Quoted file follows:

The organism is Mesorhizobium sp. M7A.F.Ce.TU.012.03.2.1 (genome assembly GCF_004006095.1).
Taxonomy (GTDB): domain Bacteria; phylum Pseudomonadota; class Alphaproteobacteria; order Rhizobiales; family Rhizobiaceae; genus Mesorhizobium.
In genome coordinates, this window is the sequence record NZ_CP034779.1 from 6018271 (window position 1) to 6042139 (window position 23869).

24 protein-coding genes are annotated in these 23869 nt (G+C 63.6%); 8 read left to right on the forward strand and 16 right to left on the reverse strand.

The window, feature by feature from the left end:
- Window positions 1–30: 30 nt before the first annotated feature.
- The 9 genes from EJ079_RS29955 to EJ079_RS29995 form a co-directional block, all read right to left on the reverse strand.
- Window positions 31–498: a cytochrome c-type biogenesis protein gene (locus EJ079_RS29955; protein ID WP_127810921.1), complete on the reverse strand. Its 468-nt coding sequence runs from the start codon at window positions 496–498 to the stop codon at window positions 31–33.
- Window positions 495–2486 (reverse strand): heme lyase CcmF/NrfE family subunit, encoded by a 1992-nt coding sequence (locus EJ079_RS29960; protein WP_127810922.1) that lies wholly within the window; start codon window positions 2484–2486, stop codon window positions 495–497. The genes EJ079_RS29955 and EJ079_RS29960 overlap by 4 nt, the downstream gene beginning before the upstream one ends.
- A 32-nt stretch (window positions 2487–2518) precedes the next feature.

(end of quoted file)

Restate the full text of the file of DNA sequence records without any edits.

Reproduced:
The organism is Mesorhizobium sp. M7A.F.Ce.TU.012.03.2.1 (genome assembly GCF_004006095.1).
Taxonomy (GTDB): domain Bacteria; phylum Pseudomonadota; class Alphaproteobacteria; order Rhizobiales; family Rhizobiaceae; genus Mesorhizobium.
In genome coordinates, this window is the sequence record NZ_CP034779.1 from 6018271 (window position 1) to 6042139 (window position 23869).

24 protein-coding genes are annotated in these 23869 nt (G+C 63.6%); 8 read left to right on the forward strand and 16 right to left on the reverse strand.

The window, feature by feature from the left end:
- Window positions 1–30: 30 nt before the first annotated feature.
- The 9 genes from EJ079_RS29955 to EJ079_RS29995 form a co-directional block, all read right to left on the reverse strand.
- Window positions 31–498: a cytochrome c-type biogenesis protein gene (locus EJ079_RS29955; protein ID WP_127810921.1), complete on the reverse strand. Its 468-nt coding sequence runs from the start codon at window positions 496–498 to the stop codon at window positions 31–33.
- Window positions 495–2486 (reverse strand): heme lyase CcmF/NrfE family subunit, encoded by a 1992-nt coding sequence (locus EJ079_RS29960; protein WP_127810922.1) that lies wholly within the window; start codon window positions 2484–2486, stop codon window positions 495–497. The genes EJ079_RS29955 and EJ079_RS29960 overlap by 4 nt, the downstream gene beginning before the upstream one ends.
- A 32-nt stretch (window positions 2487–2518) precedes the next feature.